“Everyone understands the expectation that we will play there this year and we will play there next year,” said Cody Cunningham, MISD’s chief communications and support services officer. “I think that obviously there is a goal to finish [construction] earlier in the summer. … But the No. 1 goal is to make sure that it’s ready for the next season but also that [repairs] are done right. So if it takes a little longer, I think that’s less of a concern to us as long as it’s done when we need it done and it’s all done right and we don’t have to go back and do anything later.”

Depending on spring weather, repairs are anticipated to be complete by July 1, 2019, McDaniel said.

As of Aug. 29, which was Community Impact Newspaper’s print date, the district had received two of three reports from Nelson Forensics.

Cunningham said the district does not have any indication as to when the third report will be released, but said he expects it to be “relatively soon.”

Event Center usage

Once repairs are complete, the district will open the community event center to the public.

“Even though we’re going to receive a temporary certificate of occupancy to use the stadium this year, we’re not going to start using the community event center citywide ... until we receive our final certificate of occupancy,” McDaniel said. “However, McKinney ISD activities, professional development activities and the city of McKinney [will be able] to use it during that time frame that they’re fixing [the concrete cracking].”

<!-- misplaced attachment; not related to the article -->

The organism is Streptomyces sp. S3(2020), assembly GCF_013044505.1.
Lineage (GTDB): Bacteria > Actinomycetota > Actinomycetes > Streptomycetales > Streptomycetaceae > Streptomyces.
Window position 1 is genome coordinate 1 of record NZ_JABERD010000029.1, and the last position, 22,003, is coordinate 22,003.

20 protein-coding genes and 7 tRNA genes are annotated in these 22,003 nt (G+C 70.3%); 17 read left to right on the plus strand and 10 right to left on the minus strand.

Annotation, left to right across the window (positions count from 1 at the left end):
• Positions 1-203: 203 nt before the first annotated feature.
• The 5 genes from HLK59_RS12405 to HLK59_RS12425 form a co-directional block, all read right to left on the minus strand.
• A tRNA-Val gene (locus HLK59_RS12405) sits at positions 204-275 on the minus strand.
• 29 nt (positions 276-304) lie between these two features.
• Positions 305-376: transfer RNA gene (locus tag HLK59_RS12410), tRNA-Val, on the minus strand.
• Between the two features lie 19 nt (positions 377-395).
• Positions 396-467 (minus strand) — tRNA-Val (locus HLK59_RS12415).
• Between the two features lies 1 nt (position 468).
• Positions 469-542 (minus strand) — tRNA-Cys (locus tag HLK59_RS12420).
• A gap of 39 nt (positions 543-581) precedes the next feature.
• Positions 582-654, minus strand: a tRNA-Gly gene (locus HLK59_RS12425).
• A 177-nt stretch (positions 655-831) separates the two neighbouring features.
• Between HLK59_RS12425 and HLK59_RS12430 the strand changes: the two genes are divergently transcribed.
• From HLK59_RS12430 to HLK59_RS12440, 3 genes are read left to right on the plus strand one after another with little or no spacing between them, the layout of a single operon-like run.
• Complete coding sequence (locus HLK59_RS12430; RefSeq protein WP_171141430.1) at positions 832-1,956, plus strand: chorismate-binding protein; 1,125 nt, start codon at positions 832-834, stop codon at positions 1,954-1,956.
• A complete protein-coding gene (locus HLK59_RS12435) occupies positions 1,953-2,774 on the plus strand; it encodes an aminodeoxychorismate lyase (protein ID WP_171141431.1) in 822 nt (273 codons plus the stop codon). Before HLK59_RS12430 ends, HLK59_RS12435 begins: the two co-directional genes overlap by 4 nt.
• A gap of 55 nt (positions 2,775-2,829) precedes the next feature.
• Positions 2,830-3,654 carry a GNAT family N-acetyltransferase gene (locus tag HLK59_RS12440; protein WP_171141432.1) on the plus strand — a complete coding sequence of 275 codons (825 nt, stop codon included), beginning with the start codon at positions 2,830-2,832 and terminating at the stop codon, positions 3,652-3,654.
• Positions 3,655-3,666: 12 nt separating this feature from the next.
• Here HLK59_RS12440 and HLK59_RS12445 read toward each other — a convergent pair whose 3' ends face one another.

When the center is open to the public, individuals and groups may rent the space for a fee. McDaniel said those interested could contact the stadium and CEC manager and assistant athletic director Corey Homer.

The event center can hold up to 800 people in a lecture-style arrangement or 450-500 people in a banquet-style arrangement, Cunningham said.

“I think the majority of use of [the] CEC will be the district anyway just because of the need, but we really don’t have a large professional development space right now so we have to pull teachers together,” he said. “We’re always scrambling. We go to Collin College; sometimes we will find local venues we can meet at. So [the CEC] will give us that opportunity.”

Due to anticipated ongoing repairs during the time of graduation, McDaniel said graduation for the class of 2019 will take place at the Allen Event Center rather than the stadium or CEC.